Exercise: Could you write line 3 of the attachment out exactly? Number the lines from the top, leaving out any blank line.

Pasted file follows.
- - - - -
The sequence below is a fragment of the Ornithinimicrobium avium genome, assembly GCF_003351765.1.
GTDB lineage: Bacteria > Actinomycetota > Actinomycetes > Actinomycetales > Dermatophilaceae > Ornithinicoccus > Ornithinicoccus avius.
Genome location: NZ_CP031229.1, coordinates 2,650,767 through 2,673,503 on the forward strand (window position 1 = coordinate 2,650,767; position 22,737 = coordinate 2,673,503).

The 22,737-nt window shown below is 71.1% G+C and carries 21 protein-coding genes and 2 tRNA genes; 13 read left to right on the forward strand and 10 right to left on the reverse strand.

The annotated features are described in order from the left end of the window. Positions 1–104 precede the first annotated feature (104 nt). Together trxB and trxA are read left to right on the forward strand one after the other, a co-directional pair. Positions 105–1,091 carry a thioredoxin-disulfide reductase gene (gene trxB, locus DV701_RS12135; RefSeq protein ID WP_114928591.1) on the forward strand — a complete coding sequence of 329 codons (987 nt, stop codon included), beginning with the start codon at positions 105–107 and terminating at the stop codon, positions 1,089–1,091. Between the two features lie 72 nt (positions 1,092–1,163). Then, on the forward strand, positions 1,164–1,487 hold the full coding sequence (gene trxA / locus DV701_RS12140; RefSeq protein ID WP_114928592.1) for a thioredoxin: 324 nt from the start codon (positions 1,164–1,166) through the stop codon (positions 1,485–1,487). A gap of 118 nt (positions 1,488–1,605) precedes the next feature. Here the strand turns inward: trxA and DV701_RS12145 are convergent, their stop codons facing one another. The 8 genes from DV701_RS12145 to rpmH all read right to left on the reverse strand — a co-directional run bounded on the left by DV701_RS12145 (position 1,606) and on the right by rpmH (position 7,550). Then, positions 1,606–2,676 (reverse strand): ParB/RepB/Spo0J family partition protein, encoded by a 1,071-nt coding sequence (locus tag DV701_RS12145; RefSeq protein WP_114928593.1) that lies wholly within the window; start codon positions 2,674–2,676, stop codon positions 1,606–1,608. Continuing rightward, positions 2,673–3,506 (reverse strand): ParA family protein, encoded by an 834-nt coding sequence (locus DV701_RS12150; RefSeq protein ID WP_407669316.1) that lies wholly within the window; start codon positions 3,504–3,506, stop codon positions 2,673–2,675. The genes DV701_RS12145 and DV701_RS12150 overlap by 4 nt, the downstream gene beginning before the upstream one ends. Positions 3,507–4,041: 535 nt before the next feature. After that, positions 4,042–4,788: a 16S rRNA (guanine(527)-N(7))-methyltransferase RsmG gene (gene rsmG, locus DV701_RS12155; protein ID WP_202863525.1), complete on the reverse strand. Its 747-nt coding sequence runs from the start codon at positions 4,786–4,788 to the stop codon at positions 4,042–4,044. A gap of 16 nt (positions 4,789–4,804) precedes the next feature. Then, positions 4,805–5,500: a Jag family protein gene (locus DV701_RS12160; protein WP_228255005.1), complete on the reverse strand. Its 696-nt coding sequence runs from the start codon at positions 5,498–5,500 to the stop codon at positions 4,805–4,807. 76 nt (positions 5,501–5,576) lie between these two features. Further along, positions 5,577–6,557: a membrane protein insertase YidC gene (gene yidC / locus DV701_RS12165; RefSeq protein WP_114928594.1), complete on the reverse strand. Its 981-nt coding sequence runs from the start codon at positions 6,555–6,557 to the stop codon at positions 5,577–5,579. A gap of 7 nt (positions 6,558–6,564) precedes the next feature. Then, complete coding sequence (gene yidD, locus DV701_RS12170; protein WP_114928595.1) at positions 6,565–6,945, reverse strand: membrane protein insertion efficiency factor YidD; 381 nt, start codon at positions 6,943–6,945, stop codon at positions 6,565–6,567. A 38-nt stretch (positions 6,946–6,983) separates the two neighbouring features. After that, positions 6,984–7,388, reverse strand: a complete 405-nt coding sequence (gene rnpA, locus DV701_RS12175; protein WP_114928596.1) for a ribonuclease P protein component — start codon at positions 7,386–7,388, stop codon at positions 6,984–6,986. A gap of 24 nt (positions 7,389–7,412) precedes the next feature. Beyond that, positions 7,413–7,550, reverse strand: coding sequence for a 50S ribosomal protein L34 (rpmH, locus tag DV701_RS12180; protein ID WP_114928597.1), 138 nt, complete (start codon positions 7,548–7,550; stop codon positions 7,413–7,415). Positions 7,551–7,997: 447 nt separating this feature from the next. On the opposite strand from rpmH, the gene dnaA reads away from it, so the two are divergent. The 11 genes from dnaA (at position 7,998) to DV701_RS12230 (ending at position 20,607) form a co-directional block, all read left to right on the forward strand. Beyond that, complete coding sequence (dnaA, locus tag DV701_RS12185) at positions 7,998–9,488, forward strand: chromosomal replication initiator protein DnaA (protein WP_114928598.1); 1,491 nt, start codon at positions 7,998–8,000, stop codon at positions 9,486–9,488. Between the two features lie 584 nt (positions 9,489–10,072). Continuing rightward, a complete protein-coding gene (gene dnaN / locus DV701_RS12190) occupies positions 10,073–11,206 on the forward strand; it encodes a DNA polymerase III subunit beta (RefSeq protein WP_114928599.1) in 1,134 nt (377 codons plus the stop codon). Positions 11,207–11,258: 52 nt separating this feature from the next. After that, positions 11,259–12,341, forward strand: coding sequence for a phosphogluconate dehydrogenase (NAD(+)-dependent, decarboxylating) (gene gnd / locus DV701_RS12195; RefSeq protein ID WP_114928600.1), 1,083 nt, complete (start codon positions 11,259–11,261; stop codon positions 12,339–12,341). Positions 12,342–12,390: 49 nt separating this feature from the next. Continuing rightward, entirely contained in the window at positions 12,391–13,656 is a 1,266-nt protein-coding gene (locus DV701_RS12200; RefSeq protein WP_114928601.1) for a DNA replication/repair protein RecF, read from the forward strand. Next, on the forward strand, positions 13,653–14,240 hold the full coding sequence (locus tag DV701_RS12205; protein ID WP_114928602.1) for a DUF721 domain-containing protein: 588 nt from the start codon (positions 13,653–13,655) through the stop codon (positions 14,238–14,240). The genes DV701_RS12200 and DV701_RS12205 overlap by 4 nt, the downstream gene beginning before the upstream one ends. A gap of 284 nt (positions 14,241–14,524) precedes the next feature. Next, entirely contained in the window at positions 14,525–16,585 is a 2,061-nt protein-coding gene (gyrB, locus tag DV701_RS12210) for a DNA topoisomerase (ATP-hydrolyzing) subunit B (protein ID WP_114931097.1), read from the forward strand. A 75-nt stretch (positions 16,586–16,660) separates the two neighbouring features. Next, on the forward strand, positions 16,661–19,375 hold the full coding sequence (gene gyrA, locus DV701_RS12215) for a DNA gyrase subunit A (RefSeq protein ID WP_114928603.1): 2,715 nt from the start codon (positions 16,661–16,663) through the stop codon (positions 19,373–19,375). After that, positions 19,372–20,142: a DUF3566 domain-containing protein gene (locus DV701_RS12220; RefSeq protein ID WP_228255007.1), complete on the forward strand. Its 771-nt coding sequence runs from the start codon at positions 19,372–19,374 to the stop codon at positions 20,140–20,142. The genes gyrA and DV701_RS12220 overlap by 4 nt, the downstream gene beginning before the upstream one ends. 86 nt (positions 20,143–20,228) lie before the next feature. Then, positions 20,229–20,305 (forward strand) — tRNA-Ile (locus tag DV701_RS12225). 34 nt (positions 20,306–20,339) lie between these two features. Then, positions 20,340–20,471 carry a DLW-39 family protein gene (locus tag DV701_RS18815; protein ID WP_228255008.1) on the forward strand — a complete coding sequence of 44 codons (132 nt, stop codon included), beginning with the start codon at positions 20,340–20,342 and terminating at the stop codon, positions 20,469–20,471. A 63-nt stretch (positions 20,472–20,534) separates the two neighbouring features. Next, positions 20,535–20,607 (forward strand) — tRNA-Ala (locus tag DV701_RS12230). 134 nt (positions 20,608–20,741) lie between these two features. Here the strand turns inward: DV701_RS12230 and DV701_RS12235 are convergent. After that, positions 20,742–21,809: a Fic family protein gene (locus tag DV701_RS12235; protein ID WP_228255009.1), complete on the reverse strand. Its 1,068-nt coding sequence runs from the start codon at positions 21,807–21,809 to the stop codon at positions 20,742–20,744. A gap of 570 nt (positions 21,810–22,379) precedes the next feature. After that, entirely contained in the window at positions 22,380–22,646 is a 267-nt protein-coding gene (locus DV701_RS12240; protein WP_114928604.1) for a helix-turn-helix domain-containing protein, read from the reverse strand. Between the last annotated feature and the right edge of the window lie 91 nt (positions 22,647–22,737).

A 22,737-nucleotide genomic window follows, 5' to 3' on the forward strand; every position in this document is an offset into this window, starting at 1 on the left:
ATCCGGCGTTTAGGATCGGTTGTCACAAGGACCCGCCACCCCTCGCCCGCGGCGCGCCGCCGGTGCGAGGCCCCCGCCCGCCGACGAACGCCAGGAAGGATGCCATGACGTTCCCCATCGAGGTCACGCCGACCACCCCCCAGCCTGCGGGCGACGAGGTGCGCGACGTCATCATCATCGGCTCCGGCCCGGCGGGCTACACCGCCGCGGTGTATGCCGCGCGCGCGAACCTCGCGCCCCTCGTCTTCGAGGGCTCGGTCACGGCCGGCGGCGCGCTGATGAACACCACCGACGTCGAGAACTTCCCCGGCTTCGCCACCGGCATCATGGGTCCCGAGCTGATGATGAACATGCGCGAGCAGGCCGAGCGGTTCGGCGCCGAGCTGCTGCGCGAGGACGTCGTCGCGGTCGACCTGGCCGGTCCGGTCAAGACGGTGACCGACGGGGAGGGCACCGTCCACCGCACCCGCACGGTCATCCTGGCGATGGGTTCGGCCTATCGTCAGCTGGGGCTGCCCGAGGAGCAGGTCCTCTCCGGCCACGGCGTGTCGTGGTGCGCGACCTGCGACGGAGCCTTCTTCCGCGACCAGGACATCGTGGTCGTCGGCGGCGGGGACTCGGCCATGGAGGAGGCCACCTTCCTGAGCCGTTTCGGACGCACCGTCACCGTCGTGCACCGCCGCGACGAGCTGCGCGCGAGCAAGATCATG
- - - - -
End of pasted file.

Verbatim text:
Genome location: NZ_CP031229.1, coordinates 2,650,767 through 2,673,503 on the forward strand (window position 1 = coordinate 2,650,767; position 22,737 = coordinate 2,673,503).